ASEAN Defense: Red Shirts crack-down bonus corruption leaves Thai soldiers with low morale as bonus canceled

Thailand Armed Forces Day

By Stingray, Thai Intel’s national security journalist

Just very briefly, however, a Thai soldier, commander of an artillery unit in Bangkok, tells Thai Intel that morale of soldiers in the Thai military have tanked, with no year-end bonus.

“Since I joined the Thai military, there have been a bonus for soldiers around October. But for the past few years, since the crack-down on the Red Shirts protesters, the bonus stopped,” said Pong, the commander of the artillery unit.

Asked to speculate why has the bonus stopped after the crack-down on the Red Shirts, Pong said, there were a great deal of budget relating to the crack-down for use as a bonus to soldiers, like paid vacations-but most of it was corrupted away.

“There was a great deal of corruption in the bonus money back during and after the crack-down, and I think it gave the military a bitter taste…….The rumor in the military is that high-ranking soldiers pocketed a great deal of bonus money meant for the rank and file and many soldiers are un-happy with how the bonus did not reach them,” said Pong.

  • That crack-down, caused the death of about 100 protesters, many shot to the head, in execution style sniper shot to the head. That Thai military, said it was following the order of the then, Abhisit government. The cases are in the Thai courts, long known to serve the Thai establishment.

Pong said the bonus in the Thai military is not much, but it was important for morale since soldiers would use the bonus to plan for their year-end activity. Pong said his bonus amounted to about US$400 to US$500 and it was enough to take his family back home to visit his parents, and take along some presents.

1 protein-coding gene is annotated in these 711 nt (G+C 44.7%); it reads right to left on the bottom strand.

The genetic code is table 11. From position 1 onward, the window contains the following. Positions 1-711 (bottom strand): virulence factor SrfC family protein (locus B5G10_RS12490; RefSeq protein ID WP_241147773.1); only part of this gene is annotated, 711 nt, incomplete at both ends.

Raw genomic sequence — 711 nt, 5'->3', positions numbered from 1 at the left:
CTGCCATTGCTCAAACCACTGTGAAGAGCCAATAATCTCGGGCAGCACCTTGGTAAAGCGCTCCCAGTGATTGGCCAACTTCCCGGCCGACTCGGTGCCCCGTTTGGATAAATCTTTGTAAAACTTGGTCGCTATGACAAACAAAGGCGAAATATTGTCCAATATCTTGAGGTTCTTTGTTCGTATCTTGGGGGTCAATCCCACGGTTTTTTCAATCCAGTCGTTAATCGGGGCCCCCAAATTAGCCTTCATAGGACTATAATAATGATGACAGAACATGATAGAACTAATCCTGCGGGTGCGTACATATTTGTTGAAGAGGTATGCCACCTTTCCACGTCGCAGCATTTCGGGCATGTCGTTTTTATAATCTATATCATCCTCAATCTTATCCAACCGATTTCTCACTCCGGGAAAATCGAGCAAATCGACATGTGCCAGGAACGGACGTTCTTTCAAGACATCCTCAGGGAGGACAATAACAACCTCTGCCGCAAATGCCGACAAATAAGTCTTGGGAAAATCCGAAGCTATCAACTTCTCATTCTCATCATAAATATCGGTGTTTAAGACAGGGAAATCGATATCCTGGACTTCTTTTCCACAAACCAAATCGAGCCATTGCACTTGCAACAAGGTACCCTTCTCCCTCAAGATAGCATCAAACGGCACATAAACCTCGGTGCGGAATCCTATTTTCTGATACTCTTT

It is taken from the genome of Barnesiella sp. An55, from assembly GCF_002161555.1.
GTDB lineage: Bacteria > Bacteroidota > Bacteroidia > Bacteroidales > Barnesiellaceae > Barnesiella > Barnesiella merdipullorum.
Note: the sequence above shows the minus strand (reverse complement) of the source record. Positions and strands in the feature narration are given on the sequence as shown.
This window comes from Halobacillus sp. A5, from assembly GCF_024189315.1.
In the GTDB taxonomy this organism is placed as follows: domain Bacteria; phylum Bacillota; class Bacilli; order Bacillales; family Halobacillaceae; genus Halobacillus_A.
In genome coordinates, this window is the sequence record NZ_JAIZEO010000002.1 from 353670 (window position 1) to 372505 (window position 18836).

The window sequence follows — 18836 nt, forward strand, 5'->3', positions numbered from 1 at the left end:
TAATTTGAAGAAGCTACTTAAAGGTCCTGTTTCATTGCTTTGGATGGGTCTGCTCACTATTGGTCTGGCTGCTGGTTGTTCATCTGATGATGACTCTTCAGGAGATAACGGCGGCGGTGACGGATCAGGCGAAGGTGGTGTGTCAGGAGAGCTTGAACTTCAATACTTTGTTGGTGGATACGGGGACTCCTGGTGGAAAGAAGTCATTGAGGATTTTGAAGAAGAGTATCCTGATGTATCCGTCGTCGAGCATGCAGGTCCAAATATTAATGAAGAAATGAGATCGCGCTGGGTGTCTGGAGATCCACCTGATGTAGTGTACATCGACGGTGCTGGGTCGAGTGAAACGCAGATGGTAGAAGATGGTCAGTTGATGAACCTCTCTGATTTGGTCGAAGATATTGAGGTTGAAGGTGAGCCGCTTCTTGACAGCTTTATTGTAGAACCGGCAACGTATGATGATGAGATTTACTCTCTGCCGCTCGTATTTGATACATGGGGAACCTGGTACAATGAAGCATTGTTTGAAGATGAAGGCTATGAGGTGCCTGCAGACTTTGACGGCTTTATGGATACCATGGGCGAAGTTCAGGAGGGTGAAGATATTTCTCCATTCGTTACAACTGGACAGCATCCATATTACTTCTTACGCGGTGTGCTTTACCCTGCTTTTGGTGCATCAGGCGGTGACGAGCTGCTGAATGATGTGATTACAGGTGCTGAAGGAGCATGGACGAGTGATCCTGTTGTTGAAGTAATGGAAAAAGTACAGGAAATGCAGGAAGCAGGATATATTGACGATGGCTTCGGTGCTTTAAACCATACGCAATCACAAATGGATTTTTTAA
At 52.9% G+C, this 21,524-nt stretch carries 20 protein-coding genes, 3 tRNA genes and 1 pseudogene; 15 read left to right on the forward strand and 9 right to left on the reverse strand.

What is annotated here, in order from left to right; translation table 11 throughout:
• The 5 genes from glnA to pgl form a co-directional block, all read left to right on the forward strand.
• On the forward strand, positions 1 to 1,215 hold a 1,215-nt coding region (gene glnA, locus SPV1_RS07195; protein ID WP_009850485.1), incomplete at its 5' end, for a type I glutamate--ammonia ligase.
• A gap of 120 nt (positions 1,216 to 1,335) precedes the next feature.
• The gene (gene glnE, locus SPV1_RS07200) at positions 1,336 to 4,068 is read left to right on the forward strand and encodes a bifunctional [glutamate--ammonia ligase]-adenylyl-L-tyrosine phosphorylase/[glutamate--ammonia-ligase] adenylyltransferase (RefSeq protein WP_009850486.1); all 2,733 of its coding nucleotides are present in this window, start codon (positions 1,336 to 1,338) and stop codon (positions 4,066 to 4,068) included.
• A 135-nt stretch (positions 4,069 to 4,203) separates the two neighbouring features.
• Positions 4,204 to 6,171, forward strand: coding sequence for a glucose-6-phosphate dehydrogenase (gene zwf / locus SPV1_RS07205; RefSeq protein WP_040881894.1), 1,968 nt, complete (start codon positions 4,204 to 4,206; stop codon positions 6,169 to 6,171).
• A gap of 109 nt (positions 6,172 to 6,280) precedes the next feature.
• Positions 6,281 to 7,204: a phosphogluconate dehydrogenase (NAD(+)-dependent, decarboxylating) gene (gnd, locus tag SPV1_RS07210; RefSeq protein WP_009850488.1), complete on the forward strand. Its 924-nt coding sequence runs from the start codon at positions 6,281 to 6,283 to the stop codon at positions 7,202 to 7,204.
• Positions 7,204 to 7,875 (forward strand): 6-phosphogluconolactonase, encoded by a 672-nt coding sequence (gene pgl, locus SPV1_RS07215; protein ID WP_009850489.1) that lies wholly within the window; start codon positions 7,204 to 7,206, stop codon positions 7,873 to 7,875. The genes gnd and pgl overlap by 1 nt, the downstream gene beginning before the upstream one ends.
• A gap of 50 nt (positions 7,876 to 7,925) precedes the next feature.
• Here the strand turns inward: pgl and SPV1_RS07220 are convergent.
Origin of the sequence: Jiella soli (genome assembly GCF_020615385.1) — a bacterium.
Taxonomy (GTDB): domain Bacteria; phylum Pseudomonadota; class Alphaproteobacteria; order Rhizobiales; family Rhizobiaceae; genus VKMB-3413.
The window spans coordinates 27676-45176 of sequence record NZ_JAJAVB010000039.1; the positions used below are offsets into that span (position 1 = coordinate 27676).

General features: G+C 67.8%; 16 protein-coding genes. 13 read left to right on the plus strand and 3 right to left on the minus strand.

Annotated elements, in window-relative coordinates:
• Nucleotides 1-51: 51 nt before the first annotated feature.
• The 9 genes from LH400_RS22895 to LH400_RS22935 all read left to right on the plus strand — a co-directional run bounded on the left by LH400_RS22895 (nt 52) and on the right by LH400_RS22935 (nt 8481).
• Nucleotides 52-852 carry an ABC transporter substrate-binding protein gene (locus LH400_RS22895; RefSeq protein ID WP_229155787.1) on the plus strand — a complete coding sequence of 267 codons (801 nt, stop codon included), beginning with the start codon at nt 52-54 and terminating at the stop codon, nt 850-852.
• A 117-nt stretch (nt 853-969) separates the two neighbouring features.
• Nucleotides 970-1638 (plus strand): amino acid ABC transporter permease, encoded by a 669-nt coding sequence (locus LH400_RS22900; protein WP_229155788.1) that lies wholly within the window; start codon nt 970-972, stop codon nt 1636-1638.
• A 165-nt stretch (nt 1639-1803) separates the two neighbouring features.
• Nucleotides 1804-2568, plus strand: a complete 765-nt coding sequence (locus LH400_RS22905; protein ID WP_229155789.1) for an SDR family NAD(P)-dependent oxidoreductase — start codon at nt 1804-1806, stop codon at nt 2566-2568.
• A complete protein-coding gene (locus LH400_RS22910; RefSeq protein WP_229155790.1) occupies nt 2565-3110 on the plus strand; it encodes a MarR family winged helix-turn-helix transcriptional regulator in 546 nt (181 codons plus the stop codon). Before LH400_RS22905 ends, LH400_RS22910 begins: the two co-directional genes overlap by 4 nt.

“I am staying in Bangkok this year because I just do not have the money,” said Pong.

Asked why was there no more bonus in the military now, like before the time of corruption with the crack-down bonus? Pong said, the military budget under the 2006 coup government was high. He said, under the 2006 coup government, Thailand began a drive to improve the technology stack of the Thai military. That drive continues to today, with the experience of war with Cambodia, the terrorism in the Deep South, and the trouble in the Pacific Waters, said Pong.

“Even with new and better equipment, the Army is just not taking on more soldiers. ……There seems to be a freeze in the number of soldiers,” said Pong.

Currently, with Yingluck as the prime minister, Thailand is continuing to increasing the quality of military equipment, and the budget has mostly gone there, but it is not a coup government so the military budget is not getting bigger, said Pong. He says his artillery unit is getting some very advance add-on equipment, and the work load have increased for every soldier in the unit to keep up with the technology. “The military is not taking in new soldiers but loading the new work on to existing soldiers,” said Pong.

Asked what is he doing to survive the poor pay at the military, Pong said he is taking on odd jobs inside the military. He says he is volunteering for extra duty to guard security sensitive area, for example, and work as a driver for senior soldiers, but adds that, the extra work is loading him up with new work on top of his normal duty.

“I plan to stay in the military for only a few more years. My plan is to return to the my family’s farming estate and work the farm,” says Pong.

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